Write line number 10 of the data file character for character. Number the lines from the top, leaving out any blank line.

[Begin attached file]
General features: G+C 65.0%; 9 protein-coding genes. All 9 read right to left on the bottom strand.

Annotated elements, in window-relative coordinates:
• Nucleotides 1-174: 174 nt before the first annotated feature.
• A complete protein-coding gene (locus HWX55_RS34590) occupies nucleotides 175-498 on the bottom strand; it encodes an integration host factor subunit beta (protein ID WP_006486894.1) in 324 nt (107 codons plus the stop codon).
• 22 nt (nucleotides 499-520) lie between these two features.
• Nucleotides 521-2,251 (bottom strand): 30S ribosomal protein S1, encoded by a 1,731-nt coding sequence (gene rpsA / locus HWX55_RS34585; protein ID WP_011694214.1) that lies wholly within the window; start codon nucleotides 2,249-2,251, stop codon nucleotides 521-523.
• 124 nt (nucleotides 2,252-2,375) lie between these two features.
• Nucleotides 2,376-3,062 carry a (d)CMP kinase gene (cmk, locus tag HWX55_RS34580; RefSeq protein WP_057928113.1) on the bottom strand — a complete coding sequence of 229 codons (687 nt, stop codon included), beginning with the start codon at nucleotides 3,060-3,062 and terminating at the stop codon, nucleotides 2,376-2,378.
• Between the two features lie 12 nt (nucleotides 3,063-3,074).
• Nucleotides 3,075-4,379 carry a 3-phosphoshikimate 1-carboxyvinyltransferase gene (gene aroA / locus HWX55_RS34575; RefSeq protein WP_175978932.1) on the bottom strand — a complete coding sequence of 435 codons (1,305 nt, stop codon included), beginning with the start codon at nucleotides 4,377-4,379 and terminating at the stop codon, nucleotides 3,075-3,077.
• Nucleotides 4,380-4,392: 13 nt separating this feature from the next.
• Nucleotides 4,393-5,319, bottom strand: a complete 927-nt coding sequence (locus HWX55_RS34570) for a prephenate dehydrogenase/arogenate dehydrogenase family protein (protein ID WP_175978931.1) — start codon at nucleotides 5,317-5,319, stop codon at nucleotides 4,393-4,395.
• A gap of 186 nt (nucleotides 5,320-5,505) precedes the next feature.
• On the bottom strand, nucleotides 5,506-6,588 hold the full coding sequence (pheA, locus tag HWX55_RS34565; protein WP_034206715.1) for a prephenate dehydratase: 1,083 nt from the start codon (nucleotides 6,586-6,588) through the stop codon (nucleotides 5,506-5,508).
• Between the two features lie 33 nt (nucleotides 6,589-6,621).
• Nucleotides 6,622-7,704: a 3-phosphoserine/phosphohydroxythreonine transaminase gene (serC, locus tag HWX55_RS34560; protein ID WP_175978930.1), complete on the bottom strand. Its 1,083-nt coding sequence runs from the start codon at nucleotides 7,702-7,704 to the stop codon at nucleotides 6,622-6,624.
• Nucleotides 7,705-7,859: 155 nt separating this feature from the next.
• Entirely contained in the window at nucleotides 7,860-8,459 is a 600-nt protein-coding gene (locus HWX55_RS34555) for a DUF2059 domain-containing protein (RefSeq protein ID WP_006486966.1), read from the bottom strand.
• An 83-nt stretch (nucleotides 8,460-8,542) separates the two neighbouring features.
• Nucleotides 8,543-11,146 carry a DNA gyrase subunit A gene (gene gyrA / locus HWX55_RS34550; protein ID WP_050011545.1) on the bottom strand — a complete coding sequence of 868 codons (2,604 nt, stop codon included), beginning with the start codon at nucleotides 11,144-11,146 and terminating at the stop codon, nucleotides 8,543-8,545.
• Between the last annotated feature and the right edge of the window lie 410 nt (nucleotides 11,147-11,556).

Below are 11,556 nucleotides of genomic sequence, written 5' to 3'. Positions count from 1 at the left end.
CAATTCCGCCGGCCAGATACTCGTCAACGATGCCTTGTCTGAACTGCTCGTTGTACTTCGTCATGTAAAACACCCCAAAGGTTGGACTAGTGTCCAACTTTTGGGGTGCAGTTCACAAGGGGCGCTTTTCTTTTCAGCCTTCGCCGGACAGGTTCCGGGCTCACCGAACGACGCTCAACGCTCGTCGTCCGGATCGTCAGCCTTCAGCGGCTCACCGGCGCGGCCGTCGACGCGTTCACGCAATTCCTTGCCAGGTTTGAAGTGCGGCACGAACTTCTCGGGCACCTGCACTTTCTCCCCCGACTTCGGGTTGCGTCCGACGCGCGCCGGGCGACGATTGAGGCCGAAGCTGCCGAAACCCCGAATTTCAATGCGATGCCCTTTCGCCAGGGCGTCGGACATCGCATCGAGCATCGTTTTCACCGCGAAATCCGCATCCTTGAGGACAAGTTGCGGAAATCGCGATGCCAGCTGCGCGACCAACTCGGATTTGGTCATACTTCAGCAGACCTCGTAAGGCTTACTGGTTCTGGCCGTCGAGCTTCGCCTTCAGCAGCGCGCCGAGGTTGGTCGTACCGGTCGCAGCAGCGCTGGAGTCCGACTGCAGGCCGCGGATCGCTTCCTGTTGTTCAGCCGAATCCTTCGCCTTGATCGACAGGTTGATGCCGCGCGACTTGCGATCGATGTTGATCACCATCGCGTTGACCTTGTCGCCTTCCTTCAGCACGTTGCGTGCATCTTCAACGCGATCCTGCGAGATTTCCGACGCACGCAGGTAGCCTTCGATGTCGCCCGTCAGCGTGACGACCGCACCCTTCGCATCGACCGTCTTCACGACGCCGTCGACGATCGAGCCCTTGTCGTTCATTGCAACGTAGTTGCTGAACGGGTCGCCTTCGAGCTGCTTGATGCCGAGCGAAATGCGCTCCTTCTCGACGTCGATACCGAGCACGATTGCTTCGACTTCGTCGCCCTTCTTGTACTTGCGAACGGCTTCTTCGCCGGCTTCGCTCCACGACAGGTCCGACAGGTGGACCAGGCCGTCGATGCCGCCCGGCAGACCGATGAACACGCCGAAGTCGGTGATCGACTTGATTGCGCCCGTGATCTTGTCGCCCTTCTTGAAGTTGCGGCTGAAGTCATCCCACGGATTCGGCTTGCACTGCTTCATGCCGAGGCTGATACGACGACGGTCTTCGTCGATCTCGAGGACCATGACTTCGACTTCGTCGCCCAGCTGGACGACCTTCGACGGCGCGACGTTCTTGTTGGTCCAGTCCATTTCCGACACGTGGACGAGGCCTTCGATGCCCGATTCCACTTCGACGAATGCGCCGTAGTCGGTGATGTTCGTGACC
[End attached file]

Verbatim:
• Nucleotides 3,075-4,379 carry a 3-phosphoshikimate 1-carboxyvinyltransferase gene (gene aroA / locus HWX55_RS34575; RefSeq protein WP_175978932.1) on the bottom strand — a complete coding sequence of 435 codons (1,305 nt, stop codon included), beginning with the start codon at nucleotides 4,377-4,379 and terminating at the stop codon, nucleotides 3,075-3,077.